It need not discourage us if we are full of doubts. Healthy questions keep faith dynamic. In fact, unless we start with doubts we cannot have
a deep-rooted faith. One who believes lightly and unthinkingly has not much of a belief. One who has a faith which is not to be shaken has won it through blood and tears–has worked his or her way from doubt to truth as one who reaches a clearing through a thicket of brambles and thorns.-Helen Keller
Sometimes in my life, I need validation. I need to know that I’m not the only one who thinks a certain way or who believes in certain things. This particular quotation was a God-send to me, at a time when I was filled with doubts about what was being told to me at church. I was surrounded by people who seemed to feel that doubting was a sign of a lack of faith, and some of them even would have gone so far as to claim that any doubts I had must have come from Satan himself.
There is much to doubt in any religion, for the religious norms and ceremonies that we witness today are the results of people’s interpretations of the Bible, not anything that was mandated by God himself. We were given the gift of logical thought, and we were given the gift of discernment, and anyone who says that we don’t have the right to doubt is just afraid of losing the “power” that clinging to religious traditions brings to him or her. Doubts send us in directions that we never would explore if we were to hold on blindly to beliefs that we adopt as our own from others.
But clinging to tradition and believing blindly the teachings of others leads to a shallow spirituality. There’s very little opportunity in such an approach for a direct relationship with God, and without having gone through a time of doubts, a faith never has been tested. It’s only by testing that we truly validate anything.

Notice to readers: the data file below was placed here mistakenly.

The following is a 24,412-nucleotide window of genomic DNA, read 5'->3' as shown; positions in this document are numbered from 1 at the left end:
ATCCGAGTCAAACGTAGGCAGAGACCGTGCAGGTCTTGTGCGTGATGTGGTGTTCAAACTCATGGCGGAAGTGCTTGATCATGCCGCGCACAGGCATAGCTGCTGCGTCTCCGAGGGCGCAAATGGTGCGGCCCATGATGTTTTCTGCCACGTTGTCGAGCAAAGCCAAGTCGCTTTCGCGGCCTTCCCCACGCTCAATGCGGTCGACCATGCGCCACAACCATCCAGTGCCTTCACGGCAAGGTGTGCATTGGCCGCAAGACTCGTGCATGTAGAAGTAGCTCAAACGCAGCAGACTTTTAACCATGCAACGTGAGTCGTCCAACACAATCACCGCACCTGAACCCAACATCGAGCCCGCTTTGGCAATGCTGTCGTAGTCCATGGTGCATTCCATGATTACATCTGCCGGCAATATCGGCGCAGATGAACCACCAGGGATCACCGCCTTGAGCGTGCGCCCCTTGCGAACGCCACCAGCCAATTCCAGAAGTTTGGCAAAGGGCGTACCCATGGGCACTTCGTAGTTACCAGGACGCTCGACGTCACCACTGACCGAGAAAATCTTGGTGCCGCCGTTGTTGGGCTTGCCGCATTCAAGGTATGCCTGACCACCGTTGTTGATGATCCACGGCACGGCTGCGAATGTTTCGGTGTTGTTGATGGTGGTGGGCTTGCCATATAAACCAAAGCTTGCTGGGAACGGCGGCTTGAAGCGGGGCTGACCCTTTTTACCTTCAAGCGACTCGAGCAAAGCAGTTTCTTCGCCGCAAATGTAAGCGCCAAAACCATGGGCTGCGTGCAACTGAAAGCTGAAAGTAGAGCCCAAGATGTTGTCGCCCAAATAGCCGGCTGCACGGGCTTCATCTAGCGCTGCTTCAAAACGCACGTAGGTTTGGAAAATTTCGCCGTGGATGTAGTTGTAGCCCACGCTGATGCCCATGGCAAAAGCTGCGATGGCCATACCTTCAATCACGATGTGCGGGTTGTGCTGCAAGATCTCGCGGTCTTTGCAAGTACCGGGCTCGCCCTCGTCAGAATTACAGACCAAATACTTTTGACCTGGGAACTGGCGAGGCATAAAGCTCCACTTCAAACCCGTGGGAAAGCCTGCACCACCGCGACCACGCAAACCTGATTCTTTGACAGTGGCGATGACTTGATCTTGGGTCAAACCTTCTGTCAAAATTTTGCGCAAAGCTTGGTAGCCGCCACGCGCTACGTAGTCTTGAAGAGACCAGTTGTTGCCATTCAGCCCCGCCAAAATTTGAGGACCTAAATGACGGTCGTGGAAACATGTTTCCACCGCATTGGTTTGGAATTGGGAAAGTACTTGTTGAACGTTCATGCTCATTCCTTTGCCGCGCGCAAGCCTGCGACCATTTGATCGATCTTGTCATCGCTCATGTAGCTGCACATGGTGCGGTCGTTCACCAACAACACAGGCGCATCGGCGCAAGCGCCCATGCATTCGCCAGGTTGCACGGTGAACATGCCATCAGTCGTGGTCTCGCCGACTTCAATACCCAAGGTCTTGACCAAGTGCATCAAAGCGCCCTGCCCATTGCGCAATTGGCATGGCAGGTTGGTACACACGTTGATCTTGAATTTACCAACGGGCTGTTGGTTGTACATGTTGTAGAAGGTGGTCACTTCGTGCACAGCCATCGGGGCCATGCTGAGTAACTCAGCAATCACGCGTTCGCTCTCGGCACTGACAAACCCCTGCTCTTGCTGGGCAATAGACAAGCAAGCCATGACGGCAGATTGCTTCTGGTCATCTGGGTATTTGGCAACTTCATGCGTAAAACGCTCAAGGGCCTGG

Do you have doubts? Then embrace them, explore them, find out all you can about them. Doing so will lead you to a newer and more vibrant faith. It probably won’t happen immediately, and it may take much longer than you ever were prepared to have to wait, but you will reach the point of faith that you were meant to reach. And once you’re there, the chances are that more doubts will come up, leading you down a completely new road that you’re meant to explore. . . .
Questions to ponder:
1. What do you think that your doubts are telling you? How do you respond?
2. How does blind faith help us to grow as people?
Does it help our relationship with God, or does it just make us more acceptable to other people who share the faith?
3. What do you feel God wants you to do–accept all that you hear, or carefully consider all that you hear, and then make your own decisions about what you believe and what you don’t?
For further thought:
You call for faith: I show you doubt, to prove that faith exists. The more of doubt, the stronger faith, I say,
If faith overcomes doubt. -Robert Browning